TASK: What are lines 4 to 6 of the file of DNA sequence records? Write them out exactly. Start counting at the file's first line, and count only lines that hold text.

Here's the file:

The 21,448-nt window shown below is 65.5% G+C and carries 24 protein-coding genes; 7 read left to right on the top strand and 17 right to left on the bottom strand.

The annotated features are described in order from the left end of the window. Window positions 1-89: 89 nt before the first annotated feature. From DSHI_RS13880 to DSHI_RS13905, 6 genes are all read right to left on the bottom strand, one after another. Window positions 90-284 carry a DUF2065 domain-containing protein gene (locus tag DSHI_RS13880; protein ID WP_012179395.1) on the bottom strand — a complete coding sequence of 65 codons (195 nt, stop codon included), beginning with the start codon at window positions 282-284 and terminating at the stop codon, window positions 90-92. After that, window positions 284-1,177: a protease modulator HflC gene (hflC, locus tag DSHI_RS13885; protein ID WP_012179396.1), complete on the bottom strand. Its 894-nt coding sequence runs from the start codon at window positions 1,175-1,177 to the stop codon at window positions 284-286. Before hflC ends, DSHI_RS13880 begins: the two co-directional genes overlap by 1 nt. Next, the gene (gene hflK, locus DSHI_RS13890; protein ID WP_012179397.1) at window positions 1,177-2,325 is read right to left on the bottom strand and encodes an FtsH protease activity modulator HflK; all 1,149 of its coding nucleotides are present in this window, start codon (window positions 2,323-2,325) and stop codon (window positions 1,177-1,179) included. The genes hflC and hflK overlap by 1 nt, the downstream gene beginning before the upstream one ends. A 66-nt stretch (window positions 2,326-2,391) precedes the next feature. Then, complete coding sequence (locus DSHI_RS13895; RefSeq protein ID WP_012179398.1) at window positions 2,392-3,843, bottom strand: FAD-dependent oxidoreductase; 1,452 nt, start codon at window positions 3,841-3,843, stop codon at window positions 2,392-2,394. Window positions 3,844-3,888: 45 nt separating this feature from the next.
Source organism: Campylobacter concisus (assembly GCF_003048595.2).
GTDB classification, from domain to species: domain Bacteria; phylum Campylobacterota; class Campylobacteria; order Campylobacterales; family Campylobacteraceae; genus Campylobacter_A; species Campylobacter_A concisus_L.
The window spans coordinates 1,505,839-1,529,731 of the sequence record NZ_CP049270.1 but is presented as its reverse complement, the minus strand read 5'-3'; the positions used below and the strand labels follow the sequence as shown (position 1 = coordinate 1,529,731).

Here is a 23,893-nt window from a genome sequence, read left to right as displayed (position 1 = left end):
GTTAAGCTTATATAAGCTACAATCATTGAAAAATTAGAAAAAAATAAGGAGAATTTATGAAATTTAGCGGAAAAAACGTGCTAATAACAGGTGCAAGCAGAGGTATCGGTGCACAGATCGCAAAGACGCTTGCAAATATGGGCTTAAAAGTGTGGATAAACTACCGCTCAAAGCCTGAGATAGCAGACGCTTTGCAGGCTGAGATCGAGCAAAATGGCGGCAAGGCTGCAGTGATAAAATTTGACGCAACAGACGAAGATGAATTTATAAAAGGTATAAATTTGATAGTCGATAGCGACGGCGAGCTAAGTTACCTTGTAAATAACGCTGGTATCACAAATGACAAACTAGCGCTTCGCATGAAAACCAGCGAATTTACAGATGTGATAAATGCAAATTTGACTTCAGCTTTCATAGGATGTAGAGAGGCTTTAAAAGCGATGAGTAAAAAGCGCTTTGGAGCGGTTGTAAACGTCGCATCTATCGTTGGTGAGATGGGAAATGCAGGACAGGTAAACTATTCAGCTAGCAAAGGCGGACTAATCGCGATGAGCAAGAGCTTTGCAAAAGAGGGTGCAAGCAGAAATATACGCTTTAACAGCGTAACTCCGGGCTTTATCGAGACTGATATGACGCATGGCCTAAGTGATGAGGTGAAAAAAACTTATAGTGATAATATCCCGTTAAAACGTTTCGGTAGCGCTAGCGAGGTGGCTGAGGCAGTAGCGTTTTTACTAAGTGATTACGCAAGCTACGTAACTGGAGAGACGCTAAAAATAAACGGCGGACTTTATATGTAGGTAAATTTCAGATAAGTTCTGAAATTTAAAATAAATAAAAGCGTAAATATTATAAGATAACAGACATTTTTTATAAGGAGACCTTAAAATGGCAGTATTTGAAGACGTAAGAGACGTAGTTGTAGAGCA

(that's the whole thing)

GTDB classification, from domain to species: domain Bacteria; phylum Campylobacterota; class Campylobacteria; order Campylobacterales; family Campylobacteraceae; genus Campylobacter_A; species Campylobacter_A concisus_L.
The window spans coordinates 1,505,839-1,529,731 of the sequence record NZ_CP049270.1 but is presented as its reverse complement, the minus strand read 5'-3'; the positions used below and the strand labels follow the sequence as shown (position 1 = coordinate 1,529,731).

Here is a 23,893-nt window from a genome sequence, read left to right as displayed (position 1 = left end):